I hope the 2 of them don't put you over 10K, but no unless you have a US DOT number on the side of your truck and its only lisenced for 10K

LoweJ82
08-13-2010, 08:55 PM
Im good untill 12k with a D plate here in IL, and no there no where close to that big lol just coulnt resist.

JPsDuramax
08-14-2010, 12:16 AM
On the F350, I know the GVWR is over 10K on those trucks, as we have one in our company. If its registered to your company and you cross state lines you will be subject to DOT regulations. If they pull you ovr across state lines and its registered as a business vehicle (or commercial) you will be cited for not having DOT numbers as well as anything else required to be commercial. They may even put you out-of-service, if they find too many things wrong. If you stay in state, and your state doesn't require it, then don't worry. Here in Georgia, anyone who is over 10K (truck or combined) have to abide by all regulations unless they are a recreational vehicle or farm vehicle.

LoweJ82
08-14-2010, 12:53 AM
My truck has been wieghed many times over & over, 99 psd dually, 9' utility bed with space between the cab & bed. 8200 lbs with just me in it. I end up 200 lbs over my plate when picking up 2 ton of rock from local supply yard that wieghs you in and out.

Runner
08-14-2010, 01:55 AM
It has nothing to do with what your truck weighs, and what it weighs with a load in it. It is the trucks GVWR. Look on the inside of the door, and there will be a tag that states this. If your truck says for instance 8600 lb GVWR, then it is 8600 lbs. This means if you pull a single axled trailer - with one 3500 lb. axle (the most common size axle for our type industry), then that puts your truck at 12,100 combined GVWR. Even if it was a 1500 lb axle on the trailer, that puts it at 10,100 lbs. combined. THIS is what they go by. Now, granted, most trailers are dual axle, so each axle is measured for the trailers capacity (2 x 3500 lb., etc.). Regardless if the trailer is full of mowers, or empty,...it is measured this way. They don't go by what you're hauling,...they go by your capacity to haul. One exception,...they go by what you're hauling if you are over weight for your vehicles.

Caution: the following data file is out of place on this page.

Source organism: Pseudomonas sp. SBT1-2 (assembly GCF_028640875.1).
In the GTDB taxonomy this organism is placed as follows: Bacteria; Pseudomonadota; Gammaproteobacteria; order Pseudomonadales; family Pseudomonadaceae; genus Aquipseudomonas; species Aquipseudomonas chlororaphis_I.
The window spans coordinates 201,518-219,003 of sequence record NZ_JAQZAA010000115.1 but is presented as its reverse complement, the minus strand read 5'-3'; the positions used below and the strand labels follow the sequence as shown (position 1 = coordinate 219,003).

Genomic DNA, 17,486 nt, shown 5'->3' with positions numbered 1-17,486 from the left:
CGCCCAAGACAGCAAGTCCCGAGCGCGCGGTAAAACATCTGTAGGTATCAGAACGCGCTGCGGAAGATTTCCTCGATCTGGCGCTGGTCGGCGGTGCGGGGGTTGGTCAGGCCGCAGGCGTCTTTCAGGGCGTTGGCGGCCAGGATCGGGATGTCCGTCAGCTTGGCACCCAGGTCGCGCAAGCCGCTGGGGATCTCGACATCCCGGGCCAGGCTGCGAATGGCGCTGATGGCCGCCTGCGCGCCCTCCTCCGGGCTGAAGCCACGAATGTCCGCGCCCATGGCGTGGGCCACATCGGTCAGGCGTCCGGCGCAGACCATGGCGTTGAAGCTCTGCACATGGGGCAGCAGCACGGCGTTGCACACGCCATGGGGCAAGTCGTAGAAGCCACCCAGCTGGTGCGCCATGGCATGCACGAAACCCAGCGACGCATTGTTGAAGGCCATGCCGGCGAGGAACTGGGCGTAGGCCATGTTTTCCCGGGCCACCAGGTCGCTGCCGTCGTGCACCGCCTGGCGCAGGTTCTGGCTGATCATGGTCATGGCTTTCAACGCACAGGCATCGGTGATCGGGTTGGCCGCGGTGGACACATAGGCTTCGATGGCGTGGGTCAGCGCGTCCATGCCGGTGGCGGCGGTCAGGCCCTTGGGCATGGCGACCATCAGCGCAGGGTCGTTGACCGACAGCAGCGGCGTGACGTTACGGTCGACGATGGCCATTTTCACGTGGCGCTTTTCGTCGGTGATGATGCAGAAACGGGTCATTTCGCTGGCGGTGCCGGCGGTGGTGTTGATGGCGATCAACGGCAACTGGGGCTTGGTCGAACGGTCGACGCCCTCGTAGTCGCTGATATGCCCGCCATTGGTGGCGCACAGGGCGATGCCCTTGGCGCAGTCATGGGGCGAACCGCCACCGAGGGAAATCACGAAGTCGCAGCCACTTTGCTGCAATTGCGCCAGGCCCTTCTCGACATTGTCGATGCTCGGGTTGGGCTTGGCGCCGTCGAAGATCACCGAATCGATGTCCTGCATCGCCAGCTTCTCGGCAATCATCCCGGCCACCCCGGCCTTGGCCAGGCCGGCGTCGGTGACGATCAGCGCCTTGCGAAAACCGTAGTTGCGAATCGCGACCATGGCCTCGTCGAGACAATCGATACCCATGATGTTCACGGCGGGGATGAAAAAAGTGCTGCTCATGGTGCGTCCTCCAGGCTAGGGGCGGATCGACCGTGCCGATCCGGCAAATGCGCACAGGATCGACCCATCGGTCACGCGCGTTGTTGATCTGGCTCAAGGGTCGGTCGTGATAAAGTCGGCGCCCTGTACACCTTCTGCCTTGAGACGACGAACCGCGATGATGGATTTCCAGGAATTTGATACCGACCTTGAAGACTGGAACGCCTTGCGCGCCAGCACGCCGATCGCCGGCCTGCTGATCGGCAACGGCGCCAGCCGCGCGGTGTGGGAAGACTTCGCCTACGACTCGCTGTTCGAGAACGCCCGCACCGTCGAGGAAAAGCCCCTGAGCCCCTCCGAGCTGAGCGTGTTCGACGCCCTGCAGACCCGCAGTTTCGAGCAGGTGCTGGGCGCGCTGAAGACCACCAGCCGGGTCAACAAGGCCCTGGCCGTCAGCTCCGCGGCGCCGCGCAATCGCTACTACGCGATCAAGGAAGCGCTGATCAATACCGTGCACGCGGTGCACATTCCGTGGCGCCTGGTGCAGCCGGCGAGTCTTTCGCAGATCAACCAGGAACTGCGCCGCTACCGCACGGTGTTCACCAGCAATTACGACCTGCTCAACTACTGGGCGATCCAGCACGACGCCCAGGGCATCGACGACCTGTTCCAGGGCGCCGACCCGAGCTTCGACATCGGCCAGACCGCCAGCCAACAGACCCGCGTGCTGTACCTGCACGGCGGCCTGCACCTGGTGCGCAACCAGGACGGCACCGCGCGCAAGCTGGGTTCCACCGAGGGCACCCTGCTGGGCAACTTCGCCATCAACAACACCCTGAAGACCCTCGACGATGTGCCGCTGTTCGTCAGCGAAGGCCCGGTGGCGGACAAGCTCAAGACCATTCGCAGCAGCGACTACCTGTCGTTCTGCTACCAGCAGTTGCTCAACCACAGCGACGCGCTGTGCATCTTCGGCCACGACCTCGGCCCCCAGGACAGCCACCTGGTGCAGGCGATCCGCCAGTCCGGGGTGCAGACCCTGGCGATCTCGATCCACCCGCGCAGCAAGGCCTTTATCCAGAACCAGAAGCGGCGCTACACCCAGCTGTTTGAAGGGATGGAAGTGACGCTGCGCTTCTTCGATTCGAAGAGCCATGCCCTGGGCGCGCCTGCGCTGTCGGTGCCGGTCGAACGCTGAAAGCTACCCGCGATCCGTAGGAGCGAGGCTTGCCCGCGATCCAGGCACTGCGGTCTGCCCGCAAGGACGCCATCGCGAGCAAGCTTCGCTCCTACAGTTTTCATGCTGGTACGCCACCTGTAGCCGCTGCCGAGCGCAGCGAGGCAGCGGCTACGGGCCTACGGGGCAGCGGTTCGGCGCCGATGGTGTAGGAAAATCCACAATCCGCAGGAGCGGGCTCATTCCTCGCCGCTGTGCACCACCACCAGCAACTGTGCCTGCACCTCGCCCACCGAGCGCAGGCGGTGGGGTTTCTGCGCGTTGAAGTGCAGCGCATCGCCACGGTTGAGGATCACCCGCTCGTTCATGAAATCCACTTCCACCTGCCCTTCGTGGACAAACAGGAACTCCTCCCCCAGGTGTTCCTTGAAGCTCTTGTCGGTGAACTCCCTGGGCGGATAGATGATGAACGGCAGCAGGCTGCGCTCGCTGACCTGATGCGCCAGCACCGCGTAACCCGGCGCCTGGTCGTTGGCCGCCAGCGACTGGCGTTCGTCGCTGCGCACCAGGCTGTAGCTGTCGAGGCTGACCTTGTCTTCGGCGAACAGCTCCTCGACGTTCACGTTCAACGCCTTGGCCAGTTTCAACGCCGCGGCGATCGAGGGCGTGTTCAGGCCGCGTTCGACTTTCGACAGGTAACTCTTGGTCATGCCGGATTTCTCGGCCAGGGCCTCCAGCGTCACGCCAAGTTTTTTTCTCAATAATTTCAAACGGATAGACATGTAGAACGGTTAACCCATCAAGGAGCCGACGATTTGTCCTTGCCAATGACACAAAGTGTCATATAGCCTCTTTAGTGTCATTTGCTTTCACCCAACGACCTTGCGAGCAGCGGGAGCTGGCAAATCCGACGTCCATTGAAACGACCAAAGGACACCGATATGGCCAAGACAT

ajslands
08-14-2010, 01:57 AM
Some DOT officers will make a big deal about the font size and color as well so keep it legal. In my experience it is best to keep everything legal and equipment clean, this makes you less of a target for a board DOT enforcer.

3" tall is the law!
Posted via Mobile Device

Runner
08-14-2010, 03:16 AM
And one thing, real quick...Here in Michigan, the city and state IS required...Phone number and all other info (services, etc.), are not required, and can be placed anywhere on the truck.

JPsDuramax
08-14-2010, 07:37 PM
Exactly it's not your actual weight it is the max the truck (and trailer) can carry including the weight of the vehicle, cargo, passengers, fuel etc. Your state may not enforce DOT regs if you stay local and are under 26000gvw. Crossing state lines is a different matter.

As far as the city and state goes, that is a state by state code. The main requirement ( and this is federal guidelines) is that the name and dot # must appear on both sides of the drive vehicle (not the trailer).
Posted via Mobile Device

Mark Oomkes
08-16-2010, 09:37 AM
On the F350, I know the GVWR is over 10K on those trucks, as we have one in our company. If its registered to your company and you cross state lines you will be subject to DOT regulations. If they pull you ovr across state lines and its registered as a business vehicle (or commercial) you will be cited for not having DOT numbers as well as anything else required to be commercial. They may even put you out-of-service, if they find too many things wrong. If you stay in state, and your state doesn't require it, then don't worry. Here in Georgia, anyone who is over 10K (truck or combined) have to abide by all regulations unless they are a recreational vehicle or farm vehicle.